Today's Summer Homes Don't Compare To The Lavish Newport Mansions

the breakers


These days all the big celebrities have amazing summer houses, so we decided to take a look at the seasonal retreats that started it all: the Mansions in Newport, Rhode Island. In the 19th century, America’s wealthiest families, including the Vanderbilts and Astors, flocked to the famed summer cottages for only about six weeks out of the year. The uber-rich would race their yachts in the bay and throw lavish parties at night.

Today the architectural marvels are National Historical landmarks maintained by the The Preservation Society for Newport County. The properties are open for public tours, providing a rare look into the fabulous lives of the country’s social elite during the Gilded Age.  

Our first stop is Marble House, the summer house of William K. Vanderbilt, grandson of American tycoon Cornelius Vanderbilt. The house was finished in 1892 and cost $11 million to build.

William gave Marble House to his wife Alva for her 39th birthday. Quite a grand present considering the couple divorced just a few years later in 1895.

Alva later built the spectacular Chinese Tea House on the estate's seaside cliffs. Here she hosted women's rights rallies, working to get women the right to vote.

Another view of the Chinese Tea House.

Just a few blocks up the Newport coastline is the greatest of the Newport mansions, The Breakers. The Breakers was owned by Cornelius Vanderbilt's other grandson, Cornelius Vanderbilt II.

Cornelius Vanderbilt bought the original house called The Breakers in 1885. In 1892 the wooden house burned down and Vanderbilt had architect Richard Morris Hunt create this grand replacement.

The Great Hall was designed in the style of the Italian Renaissance and is made out of rare marble from across the world. On each of the Great Hall's six entrances, there is a limestone figure representing achievements in the arts, science and commerce. Figures include Galileo for science and Dante for literature, with the architect himself, Robert Hunt, standing as the embodiment of architecture.

The Great Hall at Christmas time. The room is 50 feet in every direction and has 4 chandeliers.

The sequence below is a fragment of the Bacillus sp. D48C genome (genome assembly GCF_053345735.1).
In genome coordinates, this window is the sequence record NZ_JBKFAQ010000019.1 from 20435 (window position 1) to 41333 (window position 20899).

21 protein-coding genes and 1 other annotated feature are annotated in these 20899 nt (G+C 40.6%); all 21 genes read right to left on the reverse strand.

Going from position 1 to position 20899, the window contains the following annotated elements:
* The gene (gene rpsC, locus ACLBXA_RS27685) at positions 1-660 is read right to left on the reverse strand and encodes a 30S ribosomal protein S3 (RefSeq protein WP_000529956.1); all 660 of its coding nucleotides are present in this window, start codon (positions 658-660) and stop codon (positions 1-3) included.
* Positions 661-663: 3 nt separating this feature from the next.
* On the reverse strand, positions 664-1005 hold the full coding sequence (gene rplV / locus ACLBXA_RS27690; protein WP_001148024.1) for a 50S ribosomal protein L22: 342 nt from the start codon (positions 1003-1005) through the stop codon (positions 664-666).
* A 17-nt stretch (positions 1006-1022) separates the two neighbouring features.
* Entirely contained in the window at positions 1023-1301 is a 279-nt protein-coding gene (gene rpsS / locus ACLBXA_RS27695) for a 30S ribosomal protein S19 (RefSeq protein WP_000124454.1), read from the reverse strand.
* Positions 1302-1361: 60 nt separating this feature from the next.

The library at The Breakers was the centre of family life for the Vanderbilts. Busts of many of the Vanderbilt family align the library and the fireplace was taken from a 16th century chateau in the French province of Burgundy.

The Kitchen at The Breakers was designed as a separate wing with fare safety in mind after the original Breakers house burned down. The kitchen contains an ice chest, which held ice taken from local ponds.

Cornelius Vanderbilt II had his own room separate from that of his wife. The room was built in the French style of the Louis XIV era.

The music room at The Breakers was used for recitals and dances. Remarkably, the whole interior of the music room was constructed in France, shipped to Newport and installed by French craftsmen.

The Breakers' grounds span around a dozen beautiful acres. They include many rare trees from around the world, each hand selected for the estate.

This is the absolutely unbelievable view of the Atlantic Ocean from the back of The Breakers. Being a Vanderbilt definitely had some perks.

The Breakers from the back. The mansion was designed to resemble a merchant palace of the Italian Renaissance.

One last look at The Breakers. The mansion was one of the first private houses to have electric lighting, which was previously used exclusively in public buildings.

Further up Newport lies The Elms, the summer home of Edward Berwind. The house was finished in 1901 and cost $1.4 million to construct.

Berwind was a coal titan and worked closely with J. P. Morgan.

Source: NY Times

This is the spectacular ballroom. The Elms was designed by Horace Trumbauer and inspired by the 18th century chateau d'Asnieres outside Paris.

The conservatory at The Elms.

Between 1907 and 1914 the Berwinds developed the Classical Revival gardens on the grounds of The Elms. The garden is spotted with beautiful marble statues and special trees.

Back down the Newport coastline sits Rosecliff, the beautiful estate of silver heiress Theresa Fair Oelrichs. The house was finished in 1902 and cost $2.5 million.

Just a few blocks up the street is Chateau-sur-Mer, the ornate mansion that ushered in the Gilded Age of Newport in the mid-19th century.

The library of Chateau-sur-Mer. The chateau was once owned by George Peabody Westmore, Governor of Rhode Island.

Richard Morris Hunt, architect of The Breakers, redesigned much of the chateau in the late 19th century. Chateau-sur-Mer was known for its elegant gatherings of the social elite.

A bathroom at Chateau-sur-Mer.

Walk to the other side of Newport and you will find Hunter House, the 18th century home of Senator William Hunter. Hunter was President Andrew Jackson's representative to Brazil.

The back of Hunter House faces the western coastline of Newport. Hunter House is an exceptional example of Georgian Colonial architecture.

Nearby is Kingscote, the mansion that began the summer cottage fad in Newport in the 19th century.

The entranceway of Kingscote, which was originally designed in the Gothic revival style by architect Richard Upjohn.

William Henry King, a China Trade merchant, bought the estate in 1864 after the original owners left America at the outbreak of the Civil War.

The dining room at Kingscote was redesigned toward the end of the 1800s. It combines Colonial American and exotic Eastern design, a pretty cool mix.

You've seen Newport's mansions...

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